The cape in Aleksei's "Harlequin's Dream" program is used not only as an elaborative costume (worn to show that he is a clown in the first half of the program, and later as the cape that is part of a toreador's "costume"), but also as almost another character in the "symphony of emotions." It is held tenderly as a love object. It is what eventually takes the actor's life. In other words, at times in the program it takes on a life of its own, while at other times it is part of a costume. As a costume, furthermore, the cape is used to describe all the various "personages" that Aleksei takes on. Beyond clown and toreador, the cape paradoxically elaborates the standard of a very traditionally masculine persona, that of the toreador, but also resembles the swirling skirts of the (female) dancing gypsies.
This is one of the more profound subtleties of the program, one that quietly and nonchalantly seems to challenge the frenetic gender-schema of figure skating. What is more incontrovertibly "female" than the layback spin with the short skirts flying around the skater's thighs? The International Skating Union has required female skaters to perform the layback spin as one of the mandatory elements of the short program. The International Skating Union forbids women skaters to wear trousers or leggings rather than skirts. And so Aleksei's layback posture in the spin as he holds the cape to his thighs and lets it fly around him is unmistakably an image of femininity...but not a mocking gesture or even an overtly politicized one. The heart of the program is subtlety, tongue in cheek humor, a clever inversio and subversion of what a figure skating program is supposed to be.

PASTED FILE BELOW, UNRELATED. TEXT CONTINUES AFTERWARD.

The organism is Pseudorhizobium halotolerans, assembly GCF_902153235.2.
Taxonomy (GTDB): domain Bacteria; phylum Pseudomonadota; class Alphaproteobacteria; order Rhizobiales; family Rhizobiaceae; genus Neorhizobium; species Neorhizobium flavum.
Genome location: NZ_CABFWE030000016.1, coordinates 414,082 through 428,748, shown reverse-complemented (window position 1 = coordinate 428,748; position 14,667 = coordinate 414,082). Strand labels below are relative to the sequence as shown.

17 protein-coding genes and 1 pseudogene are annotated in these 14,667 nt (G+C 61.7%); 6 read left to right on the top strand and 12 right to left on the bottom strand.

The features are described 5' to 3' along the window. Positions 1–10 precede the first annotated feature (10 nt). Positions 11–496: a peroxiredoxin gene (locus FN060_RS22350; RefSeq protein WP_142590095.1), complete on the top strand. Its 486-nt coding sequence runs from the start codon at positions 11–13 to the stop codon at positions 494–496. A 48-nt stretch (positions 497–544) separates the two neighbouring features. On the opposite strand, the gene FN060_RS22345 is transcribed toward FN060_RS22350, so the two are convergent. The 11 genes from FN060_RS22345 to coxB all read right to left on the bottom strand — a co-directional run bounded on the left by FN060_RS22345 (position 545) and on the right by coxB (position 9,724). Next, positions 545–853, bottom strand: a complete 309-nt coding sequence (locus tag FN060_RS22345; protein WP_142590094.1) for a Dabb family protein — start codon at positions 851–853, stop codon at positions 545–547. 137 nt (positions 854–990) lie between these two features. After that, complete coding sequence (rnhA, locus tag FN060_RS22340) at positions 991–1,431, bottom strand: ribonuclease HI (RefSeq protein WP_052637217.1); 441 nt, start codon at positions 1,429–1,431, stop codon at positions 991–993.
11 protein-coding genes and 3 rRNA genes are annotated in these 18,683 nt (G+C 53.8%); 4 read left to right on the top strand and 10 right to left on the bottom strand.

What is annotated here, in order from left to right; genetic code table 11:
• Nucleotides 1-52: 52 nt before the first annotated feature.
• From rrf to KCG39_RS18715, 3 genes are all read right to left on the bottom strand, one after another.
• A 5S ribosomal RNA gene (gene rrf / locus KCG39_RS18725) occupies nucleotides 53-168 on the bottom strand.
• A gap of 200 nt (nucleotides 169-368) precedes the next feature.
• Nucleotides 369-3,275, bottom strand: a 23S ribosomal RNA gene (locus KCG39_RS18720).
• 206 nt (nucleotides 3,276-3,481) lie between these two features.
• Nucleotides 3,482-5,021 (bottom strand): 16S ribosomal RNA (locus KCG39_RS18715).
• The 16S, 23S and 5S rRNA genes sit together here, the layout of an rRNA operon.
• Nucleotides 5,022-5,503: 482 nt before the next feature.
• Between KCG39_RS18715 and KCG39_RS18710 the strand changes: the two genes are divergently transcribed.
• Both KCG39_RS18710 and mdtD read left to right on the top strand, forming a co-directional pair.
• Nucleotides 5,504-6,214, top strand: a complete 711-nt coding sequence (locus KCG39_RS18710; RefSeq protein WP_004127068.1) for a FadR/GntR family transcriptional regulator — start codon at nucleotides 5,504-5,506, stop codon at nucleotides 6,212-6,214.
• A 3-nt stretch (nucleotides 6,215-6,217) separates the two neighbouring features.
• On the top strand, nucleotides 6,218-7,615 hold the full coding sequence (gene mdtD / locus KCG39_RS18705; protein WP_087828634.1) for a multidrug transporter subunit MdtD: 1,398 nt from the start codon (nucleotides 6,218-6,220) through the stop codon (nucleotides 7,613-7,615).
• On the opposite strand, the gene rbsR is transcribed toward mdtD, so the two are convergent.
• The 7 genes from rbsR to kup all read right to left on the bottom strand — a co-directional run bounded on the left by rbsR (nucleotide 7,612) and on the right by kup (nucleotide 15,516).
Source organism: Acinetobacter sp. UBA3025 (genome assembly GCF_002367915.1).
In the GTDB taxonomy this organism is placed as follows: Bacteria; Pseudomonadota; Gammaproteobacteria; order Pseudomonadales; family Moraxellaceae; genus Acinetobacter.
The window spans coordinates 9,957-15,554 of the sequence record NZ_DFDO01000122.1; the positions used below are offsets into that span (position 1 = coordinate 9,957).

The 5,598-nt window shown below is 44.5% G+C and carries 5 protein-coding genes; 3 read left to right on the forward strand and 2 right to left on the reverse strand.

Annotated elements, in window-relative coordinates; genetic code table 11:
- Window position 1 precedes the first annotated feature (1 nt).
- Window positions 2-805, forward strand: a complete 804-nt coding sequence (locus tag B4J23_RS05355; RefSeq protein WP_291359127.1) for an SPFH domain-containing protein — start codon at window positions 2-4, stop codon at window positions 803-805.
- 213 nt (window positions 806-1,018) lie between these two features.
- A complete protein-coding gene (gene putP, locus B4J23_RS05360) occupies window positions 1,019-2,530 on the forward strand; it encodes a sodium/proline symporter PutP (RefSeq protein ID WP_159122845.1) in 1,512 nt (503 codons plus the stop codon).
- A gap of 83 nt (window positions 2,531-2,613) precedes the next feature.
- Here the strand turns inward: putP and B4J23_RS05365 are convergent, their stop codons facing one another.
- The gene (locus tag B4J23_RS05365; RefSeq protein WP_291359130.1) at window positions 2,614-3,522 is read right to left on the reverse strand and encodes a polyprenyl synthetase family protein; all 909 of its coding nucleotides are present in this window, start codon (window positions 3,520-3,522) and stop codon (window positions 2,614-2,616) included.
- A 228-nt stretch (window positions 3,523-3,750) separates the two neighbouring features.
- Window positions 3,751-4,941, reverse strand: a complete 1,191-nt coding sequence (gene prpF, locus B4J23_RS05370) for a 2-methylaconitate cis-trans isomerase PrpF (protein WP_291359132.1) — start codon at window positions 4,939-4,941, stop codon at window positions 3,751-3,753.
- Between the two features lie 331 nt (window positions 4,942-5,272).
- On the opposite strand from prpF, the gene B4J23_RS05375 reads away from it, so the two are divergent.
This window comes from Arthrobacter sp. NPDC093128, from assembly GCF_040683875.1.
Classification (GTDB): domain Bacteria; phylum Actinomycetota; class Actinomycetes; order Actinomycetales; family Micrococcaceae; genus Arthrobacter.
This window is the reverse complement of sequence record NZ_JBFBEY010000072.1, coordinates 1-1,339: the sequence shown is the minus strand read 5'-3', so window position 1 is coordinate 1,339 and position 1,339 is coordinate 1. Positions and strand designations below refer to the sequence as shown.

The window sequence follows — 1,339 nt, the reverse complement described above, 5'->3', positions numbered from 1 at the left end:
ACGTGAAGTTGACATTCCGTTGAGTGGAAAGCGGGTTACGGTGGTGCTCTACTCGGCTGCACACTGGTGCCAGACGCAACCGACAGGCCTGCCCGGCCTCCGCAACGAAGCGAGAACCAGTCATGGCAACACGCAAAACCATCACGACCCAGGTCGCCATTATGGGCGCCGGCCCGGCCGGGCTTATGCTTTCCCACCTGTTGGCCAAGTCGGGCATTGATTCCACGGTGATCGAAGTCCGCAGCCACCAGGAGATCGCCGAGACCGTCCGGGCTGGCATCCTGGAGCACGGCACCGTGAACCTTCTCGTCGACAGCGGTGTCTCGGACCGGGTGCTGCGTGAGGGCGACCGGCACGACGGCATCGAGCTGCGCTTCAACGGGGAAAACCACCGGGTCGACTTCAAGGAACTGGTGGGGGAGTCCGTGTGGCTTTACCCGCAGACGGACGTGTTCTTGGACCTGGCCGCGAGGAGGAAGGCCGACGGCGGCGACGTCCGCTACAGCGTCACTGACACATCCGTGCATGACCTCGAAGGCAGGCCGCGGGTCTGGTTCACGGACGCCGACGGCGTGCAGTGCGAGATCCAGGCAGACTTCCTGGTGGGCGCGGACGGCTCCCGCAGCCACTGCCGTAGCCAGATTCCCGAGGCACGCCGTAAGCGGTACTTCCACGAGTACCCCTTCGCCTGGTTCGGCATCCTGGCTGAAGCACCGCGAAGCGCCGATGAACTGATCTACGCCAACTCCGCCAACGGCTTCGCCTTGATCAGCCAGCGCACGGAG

Is Aleksei a male or a female character in this story? Is he both? Is the cape the "other partner"? Which role(s) does he have -- clown? Toreador? Carmen? Is he a protagonist? Subject? Object?
The point, of course, is that he is all of them and none of them. The genius of the program is that it is not meant to be deciphered, but simply enjoyed with all of its paradoxes and subversions alongside each other. The fan is treated to an entertaining routine that unassumingly challenges some of the "shadow lines" of figure skating in an unaffected, almost blasé manner. The theoretically minded can attribute political or cultural meaning to these inversions, but the end result, the actual performance, remains the same.
Would that other amateur figure skaters were so creative and invested in their choreography, so liberated in their body movements, and so unique in their presentation. Aleksei is a rare talent and his exhibition program a rare masterpiece of understated innovation. Let us hope that a broader audience will some day be able to appreciate the breadth of the artistic and interpretive abilities of our young Olympic champion.